This week in Washington, the anniversary of Martin Luther King’s historic speech is being celebrated. Despite the half-century that has passed, and my being a white girl from the suburbs who had not even been born when the speech was given, I continue to be inspired by Dr. King’s words. He spoke of struggle, and of freedom and equality; he challenged us all to dream, and to give life to those “impossible” dreams with our words, so that they might begin, at least, to be realized.
For a long time after I was diagnosed with breast cancer, I didn’t dare to dream. It was too chancy. After all, I was in the process of doing just that when I was diagnosed, and my world came crashing down; I’d learned my lesson. I knew better than to expect too much, and for a while all I could do was humbly hope only to live, just one year, then another, maybe get one kid through school, then the next. While I’m not sure the fear ever completely leaves us, in time the abject terror does, and I realize now that along the way, and without really noticing, I have taken the long view. I have started to dream again.
I work now with young women with breast cancer, many of whom are even younger than I was, many with more advanced disease. This work has changed my perspective, broadened my view of what breast cancer really is, not just in my little world, but in our world today. It has lifted my spirits and it has broken my heart. I have gone from feeling that I must have been very unlucky to seeing just how fortunate I have been. I have seen the underbelly of breast cancer, and in this case, it isn’t a pretty pink. The dreams I have now aren’t just for me anymore. They are for all of us.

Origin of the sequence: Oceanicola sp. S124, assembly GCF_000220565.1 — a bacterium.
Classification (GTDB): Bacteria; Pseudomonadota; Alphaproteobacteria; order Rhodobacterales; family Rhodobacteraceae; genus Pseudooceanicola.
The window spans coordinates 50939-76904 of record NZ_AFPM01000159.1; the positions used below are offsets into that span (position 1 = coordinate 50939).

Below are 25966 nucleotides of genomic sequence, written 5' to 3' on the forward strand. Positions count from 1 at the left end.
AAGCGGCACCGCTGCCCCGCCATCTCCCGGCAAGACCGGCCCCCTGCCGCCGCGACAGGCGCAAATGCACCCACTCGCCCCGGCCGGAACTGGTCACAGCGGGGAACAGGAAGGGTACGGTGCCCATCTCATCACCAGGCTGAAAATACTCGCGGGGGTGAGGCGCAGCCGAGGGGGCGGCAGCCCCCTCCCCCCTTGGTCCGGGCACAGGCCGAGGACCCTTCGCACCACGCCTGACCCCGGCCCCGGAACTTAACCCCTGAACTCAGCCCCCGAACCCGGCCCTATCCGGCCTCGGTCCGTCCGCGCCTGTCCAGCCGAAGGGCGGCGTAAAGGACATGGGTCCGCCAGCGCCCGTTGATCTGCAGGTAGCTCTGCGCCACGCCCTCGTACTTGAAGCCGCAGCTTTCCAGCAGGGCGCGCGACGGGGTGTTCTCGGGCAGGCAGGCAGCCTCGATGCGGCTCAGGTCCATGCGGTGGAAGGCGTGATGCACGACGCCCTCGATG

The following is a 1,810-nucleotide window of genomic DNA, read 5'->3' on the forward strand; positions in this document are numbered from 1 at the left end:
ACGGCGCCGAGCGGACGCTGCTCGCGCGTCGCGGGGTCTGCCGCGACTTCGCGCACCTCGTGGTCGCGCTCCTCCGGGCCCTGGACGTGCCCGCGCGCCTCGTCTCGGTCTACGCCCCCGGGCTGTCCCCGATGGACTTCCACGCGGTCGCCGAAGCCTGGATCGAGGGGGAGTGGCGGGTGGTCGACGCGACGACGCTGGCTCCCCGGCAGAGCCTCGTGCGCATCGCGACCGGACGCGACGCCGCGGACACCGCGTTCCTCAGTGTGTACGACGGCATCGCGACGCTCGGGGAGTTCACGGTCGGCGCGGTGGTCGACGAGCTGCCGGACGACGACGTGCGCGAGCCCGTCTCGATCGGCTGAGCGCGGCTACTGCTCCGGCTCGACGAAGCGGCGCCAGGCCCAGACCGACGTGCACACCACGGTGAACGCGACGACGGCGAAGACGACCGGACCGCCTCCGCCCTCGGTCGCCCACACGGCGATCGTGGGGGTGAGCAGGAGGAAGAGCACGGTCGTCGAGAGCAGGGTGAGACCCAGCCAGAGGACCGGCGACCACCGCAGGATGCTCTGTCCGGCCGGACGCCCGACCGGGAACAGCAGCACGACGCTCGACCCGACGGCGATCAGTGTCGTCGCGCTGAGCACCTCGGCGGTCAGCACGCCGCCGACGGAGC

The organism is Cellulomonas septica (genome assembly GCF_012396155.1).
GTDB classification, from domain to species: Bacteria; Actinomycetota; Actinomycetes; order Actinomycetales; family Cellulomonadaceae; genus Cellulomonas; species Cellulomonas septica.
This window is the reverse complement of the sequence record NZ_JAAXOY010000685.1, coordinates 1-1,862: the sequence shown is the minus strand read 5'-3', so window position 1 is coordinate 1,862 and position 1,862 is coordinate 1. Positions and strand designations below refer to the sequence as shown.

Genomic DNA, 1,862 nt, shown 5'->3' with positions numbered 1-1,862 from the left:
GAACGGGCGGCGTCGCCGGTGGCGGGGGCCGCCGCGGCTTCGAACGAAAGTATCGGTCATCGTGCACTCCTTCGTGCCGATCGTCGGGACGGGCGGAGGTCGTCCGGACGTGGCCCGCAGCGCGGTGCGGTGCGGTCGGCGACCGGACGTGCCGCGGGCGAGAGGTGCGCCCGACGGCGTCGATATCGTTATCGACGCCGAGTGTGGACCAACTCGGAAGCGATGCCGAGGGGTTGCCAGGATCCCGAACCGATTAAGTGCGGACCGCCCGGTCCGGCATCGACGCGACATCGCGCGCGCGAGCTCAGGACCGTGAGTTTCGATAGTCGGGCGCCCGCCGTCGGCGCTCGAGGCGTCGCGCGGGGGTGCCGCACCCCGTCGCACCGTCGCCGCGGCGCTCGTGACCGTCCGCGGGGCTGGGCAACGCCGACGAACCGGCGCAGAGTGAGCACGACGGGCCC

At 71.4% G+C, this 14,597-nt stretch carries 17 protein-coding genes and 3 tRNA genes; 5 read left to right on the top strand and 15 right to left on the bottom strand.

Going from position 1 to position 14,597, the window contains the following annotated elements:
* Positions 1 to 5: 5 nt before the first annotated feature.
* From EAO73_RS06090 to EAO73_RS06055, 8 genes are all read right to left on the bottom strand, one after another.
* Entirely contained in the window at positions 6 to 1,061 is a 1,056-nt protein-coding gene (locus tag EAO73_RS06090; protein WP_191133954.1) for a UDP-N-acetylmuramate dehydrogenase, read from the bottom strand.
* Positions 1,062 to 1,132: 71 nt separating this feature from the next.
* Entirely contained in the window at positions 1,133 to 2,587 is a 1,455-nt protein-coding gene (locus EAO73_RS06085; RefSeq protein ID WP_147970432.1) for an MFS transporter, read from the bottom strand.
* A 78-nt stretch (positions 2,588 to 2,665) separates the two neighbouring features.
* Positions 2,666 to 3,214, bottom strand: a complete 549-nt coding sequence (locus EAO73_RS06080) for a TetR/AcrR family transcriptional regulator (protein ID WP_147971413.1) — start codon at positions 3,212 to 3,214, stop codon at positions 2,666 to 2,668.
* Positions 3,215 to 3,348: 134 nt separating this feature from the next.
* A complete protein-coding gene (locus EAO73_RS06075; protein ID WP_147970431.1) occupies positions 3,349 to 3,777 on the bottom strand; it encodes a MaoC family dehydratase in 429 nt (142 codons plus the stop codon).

I have a dream.
I have a dream that one day, women of all races and creeds will live out the fullness of their lives without fear of this disease of breast cancer.
I have a dream that no young mother, pregnant or with babe in arms, will find herself fighting this disease while trying to protect her young.
I have a dream that young women diagnosed with breast cancer will not have to make trades surrounding their breasts, their fertility, and their sexual wellness in their fight against a disease more likely to be aggressive, and more likely to be deadly.
I have a dream that all families, even those haunted by the ghosts of hereditary cancers, will find their daughters, sisters, mothers, aunts, and grandmothers living long lives together, well and unafraid.
I have a dream that my four children, whose childhoods were touched by breast cancer, will live in adult worlds that are not, that my sons will never need to be breast cancer husbands, nor my daughters survivors.
I have a dream that poverty, should it still exist, will no longer limit a woman’s access to necessary health care, nor continue to worsen, as it does today, her chance of surviving her breast cancer.
I have a dream that metastatic breast cancer, should it still exist, will also be curable, and that there will be a multitude of effective and tolerable treaments for even the most difficult cancers.
I have a dream that groups that say they are working to cure breast cancer will do that and that alone, funding solid research and providing services to women diagnosed, never distracted from the singular focus of that mission, and the integrity of that work.
I have a dream that our physician-scientists will press on to great discoveries, their research sound, their wisdom great and their funding abundant.
I have a dream that no woman ever face this disease alone, and that every woman has the information and unfailing support she needs for each leg of the journey.